I know it sounds good to say you just spent an hour or two in the gym, but whenever I hear that, two questions immediately come to mind:
1. Were you working out the entire time?
2. How long do you think you can keep it up and devote that kind of time to an individual workout?
In most cases, the people who say they live in the gym either aren't using their time wisely or they're working out so hard for so long, they'll probably burn out and eventually give up the gym entirely.
If you're doing some strenuous outdoor activity such as kayaking, tennis or 3-on-3 basketball, then devoting an hour isn't such a big deal. The activity takes whatever time the activity takes. But when you're in the gym, you should always put efficiency at the top of your list of goals. Why spend 30 minutes running on a treadmill when you can do sprint intervals in 10 minutes and possibly get more of a benefit? Why do four sets of bench presses followed by four sets of bent-over rows when you can alternate the push/pull sets of benching and rows and complete the eight sets in half the time? Why do a set of lunges and then a set of dumbbell curls when you can combine them into one exercise?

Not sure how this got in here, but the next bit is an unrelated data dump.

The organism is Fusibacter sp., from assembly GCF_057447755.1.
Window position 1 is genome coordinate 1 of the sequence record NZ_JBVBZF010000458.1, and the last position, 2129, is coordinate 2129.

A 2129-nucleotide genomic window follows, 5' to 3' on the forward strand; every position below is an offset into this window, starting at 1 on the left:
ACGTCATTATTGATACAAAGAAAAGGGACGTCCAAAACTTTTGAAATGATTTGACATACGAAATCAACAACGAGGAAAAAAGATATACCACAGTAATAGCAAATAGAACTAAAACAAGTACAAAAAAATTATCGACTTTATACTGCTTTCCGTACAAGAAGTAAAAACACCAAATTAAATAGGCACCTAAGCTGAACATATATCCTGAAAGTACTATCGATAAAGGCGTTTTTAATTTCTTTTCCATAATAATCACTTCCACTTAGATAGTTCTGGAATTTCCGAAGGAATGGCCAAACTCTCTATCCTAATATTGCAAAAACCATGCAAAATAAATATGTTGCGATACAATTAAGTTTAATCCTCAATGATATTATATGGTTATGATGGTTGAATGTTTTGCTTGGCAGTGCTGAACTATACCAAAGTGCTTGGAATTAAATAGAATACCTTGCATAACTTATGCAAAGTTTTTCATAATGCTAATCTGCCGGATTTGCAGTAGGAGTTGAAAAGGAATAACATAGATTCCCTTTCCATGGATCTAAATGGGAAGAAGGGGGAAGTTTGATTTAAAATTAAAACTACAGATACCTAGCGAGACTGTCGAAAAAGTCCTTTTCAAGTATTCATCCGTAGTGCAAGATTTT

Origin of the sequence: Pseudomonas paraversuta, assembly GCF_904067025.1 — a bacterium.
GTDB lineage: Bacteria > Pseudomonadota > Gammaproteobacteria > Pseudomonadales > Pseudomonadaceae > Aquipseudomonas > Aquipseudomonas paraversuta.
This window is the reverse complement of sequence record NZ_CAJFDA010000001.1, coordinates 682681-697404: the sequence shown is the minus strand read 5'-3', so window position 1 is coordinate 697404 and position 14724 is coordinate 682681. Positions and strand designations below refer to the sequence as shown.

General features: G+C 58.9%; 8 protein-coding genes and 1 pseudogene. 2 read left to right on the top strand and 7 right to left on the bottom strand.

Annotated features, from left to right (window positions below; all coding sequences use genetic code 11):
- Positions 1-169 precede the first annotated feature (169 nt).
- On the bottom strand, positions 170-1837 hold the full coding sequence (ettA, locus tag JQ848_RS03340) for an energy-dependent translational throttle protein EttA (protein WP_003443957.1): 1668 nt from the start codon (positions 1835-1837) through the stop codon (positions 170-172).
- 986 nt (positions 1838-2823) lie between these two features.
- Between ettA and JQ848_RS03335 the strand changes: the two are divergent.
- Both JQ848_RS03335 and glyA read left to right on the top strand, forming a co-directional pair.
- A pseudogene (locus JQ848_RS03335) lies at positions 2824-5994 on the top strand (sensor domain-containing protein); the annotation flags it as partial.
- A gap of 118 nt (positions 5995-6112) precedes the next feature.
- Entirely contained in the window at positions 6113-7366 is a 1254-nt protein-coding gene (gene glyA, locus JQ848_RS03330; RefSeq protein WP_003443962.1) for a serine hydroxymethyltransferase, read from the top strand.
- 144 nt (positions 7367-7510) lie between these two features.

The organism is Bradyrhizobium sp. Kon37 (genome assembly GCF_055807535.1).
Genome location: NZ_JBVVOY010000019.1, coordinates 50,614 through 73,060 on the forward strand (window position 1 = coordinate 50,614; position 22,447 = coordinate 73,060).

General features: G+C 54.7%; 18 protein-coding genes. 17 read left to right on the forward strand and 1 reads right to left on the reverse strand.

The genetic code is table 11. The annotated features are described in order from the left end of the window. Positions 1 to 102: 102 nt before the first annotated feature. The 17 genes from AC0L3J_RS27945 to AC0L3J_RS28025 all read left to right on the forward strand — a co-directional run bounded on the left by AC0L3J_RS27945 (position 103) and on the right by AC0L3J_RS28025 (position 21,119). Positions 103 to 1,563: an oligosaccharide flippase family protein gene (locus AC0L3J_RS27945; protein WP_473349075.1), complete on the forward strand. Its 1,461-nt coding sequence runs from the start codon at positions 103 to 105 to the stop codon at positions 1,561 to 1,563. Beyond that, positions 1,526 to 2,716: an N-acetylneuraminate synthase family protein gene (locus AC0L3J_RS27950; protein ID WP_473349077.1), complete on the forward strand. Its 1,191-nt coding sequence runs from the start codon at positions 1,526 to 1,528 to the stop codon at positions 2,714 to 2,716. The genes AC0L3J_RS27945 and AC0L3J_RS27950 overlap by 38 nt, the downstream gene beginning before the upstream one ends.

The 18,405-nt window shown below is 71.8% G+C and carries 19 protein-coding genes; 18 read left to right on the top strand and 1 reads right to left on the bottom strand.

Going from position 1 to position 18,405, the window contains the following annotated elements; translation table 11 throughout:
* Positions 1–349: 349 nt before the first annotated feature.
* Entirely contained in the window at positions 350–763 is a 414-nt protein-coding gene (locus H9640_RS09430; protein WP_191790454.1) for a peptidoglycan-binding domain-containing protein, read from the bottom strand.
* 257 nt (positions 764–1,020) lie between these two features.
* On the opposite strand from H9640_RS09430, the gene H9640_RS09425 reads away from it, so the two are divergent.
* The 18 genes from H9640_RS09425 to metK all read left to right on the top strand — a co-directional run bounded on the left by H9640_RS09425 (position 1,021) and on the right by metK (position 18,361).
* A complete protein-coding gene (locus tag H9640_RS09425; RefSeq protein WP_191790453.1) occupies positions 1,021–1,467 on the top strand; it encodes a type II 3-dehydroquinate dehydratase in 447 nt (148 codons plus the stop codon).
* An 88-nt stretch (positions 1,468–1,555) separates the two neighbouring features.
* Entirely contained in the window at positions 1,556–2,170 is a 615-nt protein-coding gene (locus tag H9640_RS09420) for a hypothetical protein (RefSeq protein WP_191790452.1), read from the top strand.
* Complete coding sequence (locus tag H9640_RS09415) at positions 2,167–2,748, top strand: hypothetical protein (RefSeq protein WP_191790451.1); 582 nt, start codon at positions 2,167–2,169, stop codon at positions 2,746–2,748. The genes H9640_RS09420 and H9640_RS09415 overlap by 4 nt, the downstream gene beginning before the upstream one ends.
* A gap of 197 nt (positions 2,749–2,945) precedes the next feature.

The point is to get in and get out because, and this is a sobering fact, you have to do it again tomorrow or the next day or the day after that and keep doing it for the rest of your life. I realize most people don't think this way, but the only finish line in fitness is the permanent one. That's why I invented the 20-in-20 workout. It's a way to train the entire body for golf in just 20 minutes, plus raise your metabolism, lose weight and avoid injuries. Whether or not you do the 20-in-20, it should serve as a reminder that gym time should be efficient time. Not only will this make exercising more challenging, but it also will keep you from getting burned out from spending too much time working out. Think of exercising like brushing your teeth. It's a daily habit you do your entire life.
To get you started on a more efficient workout, click on the video below to see me demonstrate an exercise that trains several muscle groups.
Ron Kaspriske is the fitness editor for Golf Digest
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(Photo by Dominic Chavez/Getty Images)